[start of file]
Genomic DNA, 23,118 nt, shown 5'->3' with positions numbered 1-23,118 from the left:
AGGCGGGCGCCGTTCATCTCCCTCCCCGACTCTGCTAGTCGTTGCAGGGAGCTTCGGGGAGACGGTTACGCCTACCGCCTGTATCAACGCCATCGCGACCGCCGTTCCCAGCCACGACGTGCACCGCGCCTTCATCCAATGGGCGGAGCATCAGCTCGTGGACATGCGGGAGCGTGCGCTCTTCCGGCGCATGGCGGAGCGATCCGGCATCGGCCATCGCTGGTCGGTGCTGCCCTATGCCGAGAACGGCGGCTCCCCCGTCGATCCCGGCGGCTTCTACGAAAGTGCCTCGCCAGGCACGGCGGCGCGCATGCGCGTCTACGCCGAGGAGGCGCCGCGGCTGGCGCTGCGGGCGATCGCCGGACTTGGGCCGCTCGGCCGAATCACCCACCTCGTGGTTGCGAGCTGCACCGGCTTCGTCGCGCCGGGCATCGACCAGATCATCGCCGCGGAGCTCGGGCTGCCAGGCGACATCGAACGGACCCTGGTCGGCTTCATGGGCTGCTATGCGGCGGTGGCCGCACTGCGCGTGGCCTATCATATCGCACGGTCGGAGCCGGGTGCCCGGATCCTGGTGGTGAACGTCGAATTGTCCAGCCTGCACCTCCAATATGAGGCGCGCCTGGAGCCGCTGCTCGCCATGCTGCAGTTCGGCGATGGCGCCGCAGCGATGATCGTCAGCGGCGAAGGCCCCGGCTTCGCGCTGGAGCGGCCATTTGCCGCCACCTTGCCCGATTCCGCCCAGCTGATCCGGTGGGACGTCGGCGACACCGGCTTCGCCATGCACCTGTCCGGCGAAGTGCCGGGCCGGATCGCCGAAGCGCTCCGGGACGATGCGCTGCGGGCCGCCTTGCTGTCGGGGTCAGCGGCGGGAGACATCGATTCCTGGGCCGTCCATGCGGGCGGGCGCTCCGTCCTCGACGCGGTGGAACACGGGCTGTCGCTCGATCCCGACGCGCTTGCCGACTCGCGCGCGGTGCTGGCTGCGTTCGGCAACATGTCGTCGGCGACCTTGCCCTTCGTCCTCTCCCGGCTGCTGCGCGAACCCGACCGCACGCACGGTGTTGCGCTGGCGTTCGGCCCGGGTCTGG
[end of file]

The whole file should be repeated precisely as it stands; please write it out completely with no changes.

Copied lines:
Genomic DNA, 23,118 nt, shown 5'->3' with positions numbered 1-23,118 from the left:
AGGCGGGCGCCGTTCATCTCCCTCCCCGACTCTGCTAGTCGTTGCAGGGAGCTTCGGGGAGACGGTTACGCCTACCGCCTGTATCAACGCCATCGCGACCGCCGTTCCCAGCCACGACGTGCACCGCGCCTTCATCCAATGGGCGGAGCATCAGCTCGTGGACATGCGGGAGCGTGCGCTCTTCCGGCGCATGGCGGAGCGATCCGGCATCGGCCATCGCTGGTCGGTGCTGCCCTATGCCGAGAACGGCGGCTCCCCCGTCGATCCCGGCGGCTTCTACGAAAGTGCCTCGCCAGGCACGGCGGCGCGCATGCGCGTCTACGCCGAGGAGGCGCCGCGGCTGGCGCTGCGGGCGATCGCCGGACTTGGGCCGCTCGGCCGAATCACCCACCTCGTGGTTGCGAGCTGCACCGGCTTCGTCGCGCCGGGCATCGACCAGATCATCGCCGCGGAGCTCGGGCTGCCAGGCGACATCGAACGGACCCTGGTCGGCTTCATGGGCTGCTATGCGGCGGTGGCCGCACTGCGCGTGGCCTATCATATCGCACGGTCGGAGCCGGGTGCCCGGATCCTGGTGGTGAACGTCGAATTGTCCAGCCTGCACCTCCAATATGAGGCGCGCCTGGAGCCGCTGCTCGCCATGCTGCAGTTCGGCGATGGCGCCGCAGCGATGATCGTCAGCGGCGAAGGCCCCGGCTTCGCGCTGGAGCGGCCATTTGCCGCCACCTTGCCCGATTCCGCCCAGCTGATCCGGTGGGACGTCGGCGACACCGGCTTCGCCATGCACCTGTCCGGCGAAGTGCCGGGCCGGATCGCCGAAGCGCTCCGGGACGATGCGCTGCGGGCCGCCTTGCTGTCGGGGTCAGCGGCGGGAGACATCGATTCCTGGGCCGTCCATGCGGGCGGGCGCTCCGTCCTCGACGCGGTGGAACACGGGCTGTCGCTCGATCCCGACGCGCTTGCCGACTCGCGCGCGGTGCTGGCTGCGTTCGGCAACATGTCGTCGGCGACCTTGCCCTTCGTCCTCTCCCGGCTGCTGCGCGAACCCGACCGCACGCACGGTGTTGCGCTGGCGTTCGGCCCGGGTCTGG